Last modified: Monday, October 3, 2011
FOR IMMEDIATE RELEASE
Oct. 3, 2011
BLOOMINGTON, Ind. -- As the short nights of summer give way to the longer nights of autumn in the Northern Hemisphere, Jupiter will come into view above the southeastern horizon as the sun sets. The huge planet will be much brighter than any other object in the sky this month, reaching opposition on the night of Oct. 28-29. Since it will be opposite the sun in our sky, it will be visible all night, reaching its highest point in the south around midnight.
Opposition also marks a planet's closest approach to Earth, so Jupiter will be a magnificent sight in any telescope. For the best views, wait until mid-evening when it will be above the atmospheric turbulence close to the horizon. In addition to the planet's many surface features, at least four of its moons will be visible. Galileo first observed these moons in 1610 and immediately realized their importance: they showed that Earth is not the center of all celestial motions, as nearly everyone before then had believed.
Venus will be visible very low in the southwest shortly after sunset. For viewers at mid-northern latitudes, it will set just a half hour after the sun at the beginning of the month and about an hour after sunset by month's end.
Mercury will appear below Venus in the last week of October, so low in bright twilight that binoculars will be needed to see it.
Mars passed through the Beehive star cluster of the constellation Cancer the Crab on the morning of Oct. 1, providing a fine sight in binoculars and telescopes as well as a great opportunity for photographs. The red-orange planet rose around 2 a.m. local time and was high in the southeast by dawn. It will spend the rest of the month moving toward the bright white star Regulus in the constellation Leo the Lion.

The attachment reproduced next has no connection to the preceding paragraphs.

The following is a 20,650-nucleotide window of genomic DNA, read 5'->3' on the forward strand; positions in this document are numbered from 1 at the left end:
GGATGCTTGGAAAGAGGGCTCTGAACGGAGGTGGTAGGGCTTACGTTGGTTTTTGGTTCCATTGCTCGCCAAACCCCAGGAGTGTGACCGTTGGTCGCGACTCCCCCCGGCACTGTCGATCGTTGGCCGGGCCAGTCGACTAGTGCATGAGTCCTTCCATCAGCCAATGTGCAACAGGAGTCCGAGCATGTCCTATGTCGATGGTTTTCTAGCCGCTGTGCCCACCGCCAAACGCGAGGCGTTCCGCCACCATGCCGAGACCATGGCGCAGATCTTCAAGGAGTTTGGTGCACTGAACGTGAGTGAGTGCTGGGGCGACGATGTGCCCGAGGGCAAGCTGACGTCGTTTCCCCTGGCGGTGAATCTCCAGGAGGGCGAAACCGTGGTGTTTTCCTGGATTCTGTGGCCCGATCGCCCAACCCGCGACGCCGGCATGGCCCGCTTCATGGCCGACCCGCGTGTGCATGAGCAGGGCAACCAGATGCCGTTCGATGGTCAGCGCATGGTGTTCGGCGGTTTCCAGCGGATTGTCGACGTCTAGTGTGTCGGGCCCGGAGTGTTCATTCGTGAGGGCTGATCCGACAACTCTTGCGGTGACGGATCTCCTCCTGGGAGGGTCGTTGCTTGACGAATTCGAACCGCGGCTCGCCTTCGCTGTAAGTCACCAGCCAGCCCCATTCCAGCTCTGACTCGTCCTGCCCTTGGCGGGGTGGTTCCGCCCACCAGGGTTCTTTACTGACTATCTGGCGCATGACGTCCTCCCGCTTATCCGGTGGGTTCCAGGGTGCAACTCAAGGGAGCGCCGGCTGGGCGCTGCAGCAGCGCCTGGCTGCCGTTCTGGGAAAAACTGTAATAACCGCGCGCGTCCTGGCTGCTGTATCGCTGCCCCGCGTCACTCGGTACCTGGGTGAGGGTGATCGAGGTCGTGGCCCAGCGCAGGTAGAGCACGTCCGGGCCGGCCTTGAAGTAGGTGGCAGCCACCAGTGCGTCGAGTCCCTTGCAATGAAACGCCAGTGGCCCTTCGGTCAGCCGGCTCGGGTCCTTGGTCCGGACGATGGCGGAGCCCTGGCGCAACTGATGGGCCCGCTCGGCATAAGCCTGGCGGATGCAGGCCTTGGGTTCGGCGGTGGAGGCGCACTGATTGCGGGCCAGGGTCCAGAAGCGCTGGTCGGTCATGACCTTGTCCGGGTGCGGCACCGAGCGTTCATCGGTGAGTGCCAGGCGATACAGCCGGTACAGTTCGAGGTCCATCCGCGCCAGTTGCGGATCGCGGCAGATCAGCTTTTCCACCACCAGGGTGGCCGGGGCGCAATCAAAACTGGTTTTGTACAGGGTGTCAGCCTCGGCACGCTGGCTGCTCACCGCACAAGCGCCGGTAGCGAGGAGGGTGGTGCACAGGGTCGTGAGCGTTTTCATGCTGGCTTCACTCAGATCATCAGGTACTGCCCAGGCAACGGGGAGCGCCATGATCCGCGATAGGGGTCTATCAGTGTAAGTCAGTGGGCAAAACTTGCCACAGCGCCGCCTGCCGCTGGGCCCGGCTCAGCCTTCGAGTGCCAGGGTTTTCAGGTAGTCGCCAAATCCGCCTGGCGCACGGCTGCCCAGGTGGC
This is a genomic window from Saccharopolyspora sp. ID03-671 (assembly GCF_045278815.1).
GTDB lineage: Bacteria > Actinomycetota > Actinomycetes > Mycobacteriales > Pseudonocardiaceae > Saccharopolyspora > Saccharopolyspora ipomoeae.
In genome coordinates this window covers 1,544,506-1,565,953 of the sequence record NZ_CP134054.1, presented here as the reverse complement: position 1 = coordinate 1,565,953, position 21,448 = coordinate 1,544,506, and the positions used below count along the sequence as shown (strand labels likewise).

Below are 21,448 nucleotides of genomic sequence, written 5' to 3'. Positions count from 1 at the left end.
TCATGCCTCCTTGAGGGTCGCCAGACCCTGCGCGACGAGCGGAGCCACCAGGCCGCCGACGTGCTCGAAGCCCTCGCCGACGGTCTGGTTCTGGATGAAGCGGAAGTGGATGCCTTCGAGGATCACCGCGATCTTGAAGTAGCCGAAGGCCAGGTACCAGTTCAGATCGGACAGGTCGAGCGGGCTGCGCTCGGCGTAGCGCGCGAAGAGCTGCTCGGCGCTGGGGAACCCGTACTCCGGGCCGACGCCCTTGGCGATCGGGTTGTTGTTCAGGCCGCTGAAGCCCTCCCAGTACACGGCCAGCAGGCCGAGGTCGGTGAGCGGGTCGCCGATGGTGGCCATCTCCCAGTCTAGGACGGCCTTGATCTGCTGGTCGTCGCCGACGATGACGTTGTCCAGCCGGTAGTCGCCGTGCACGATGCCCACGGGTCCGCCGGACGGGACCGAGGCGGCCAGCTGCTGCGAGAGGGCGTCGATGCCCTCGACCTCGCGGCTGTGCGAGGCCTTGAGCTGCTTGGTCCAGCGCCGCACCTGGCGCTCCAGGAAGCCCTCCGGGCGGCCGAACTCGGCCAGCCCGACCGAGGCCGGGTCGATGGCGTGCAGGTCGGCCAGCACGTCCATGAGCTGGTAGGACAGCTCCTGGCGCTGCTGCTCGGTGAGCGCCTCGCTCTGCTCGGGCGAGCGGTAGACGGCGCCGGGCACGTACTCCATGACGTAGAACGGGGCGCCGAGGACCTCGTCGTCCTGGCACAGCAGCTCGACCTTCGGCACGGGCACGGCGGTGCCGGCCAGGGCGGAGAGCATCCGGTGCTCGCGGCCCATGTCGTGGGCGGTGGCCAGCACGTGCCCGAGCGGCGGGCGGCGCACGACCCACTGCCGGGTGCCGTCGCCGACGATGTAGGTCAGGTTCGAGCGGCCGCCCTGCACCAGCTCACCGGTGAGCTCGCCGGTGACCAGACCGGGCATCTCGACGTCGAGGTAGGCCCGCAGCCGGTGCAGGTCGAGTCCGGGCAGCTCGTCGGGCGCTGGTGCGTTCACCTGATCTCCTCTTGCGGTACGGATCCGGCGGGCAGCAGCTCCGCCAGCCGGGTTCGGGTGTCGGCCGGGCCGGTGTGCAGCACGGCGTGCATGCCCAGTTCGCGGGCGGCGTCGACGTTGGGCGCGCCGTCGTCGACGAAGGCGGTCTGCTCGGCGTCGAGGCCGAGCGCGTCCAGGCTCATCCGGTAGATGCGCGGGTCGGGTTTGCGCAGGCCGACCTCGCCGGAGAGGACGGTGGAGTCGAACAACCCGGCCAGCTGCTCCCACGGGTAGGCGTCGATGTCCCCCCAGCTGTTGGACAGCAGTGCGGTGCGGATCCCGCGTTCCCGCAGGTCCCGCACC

Saturn will pass through conjunction with the sun on Oct. 13, emerging into the morning sky during the second half of the month. On Oct. 31, about a half hour before sunrise, the yellow planet will be almost 10 degrees high in the east-southeast with the bright white star Spica nearby to its right.
The Orionid meteor shower will peak before the first light of dawn on Oct. 22. Try watching around 2 a.m. local daylight saving time, shortly before the third-quarter moon rises. The Orionids appear to originate from the constellation Orion the Hunter. Orion will rise before midnight in the east southeast, and the number of meteors will increase as it gets higher above the horizon. The shower will be active for most of October, with the number of meteors gradually increasing from the start and declining after the peak. The Orionid meteors are dust particles from Halley's Comet, left behind in the comet's orbit.
The moon will be at first quarter on Oct. 3, full on Oct. 11, at third quarter on Oct. 19 and new on Oct. 26.
This year astronomers have designated Oct. 8 as Observe the Moon Night. Groups around the world have planned events for this night. For details, visit http://www.observethemoonnight.org/.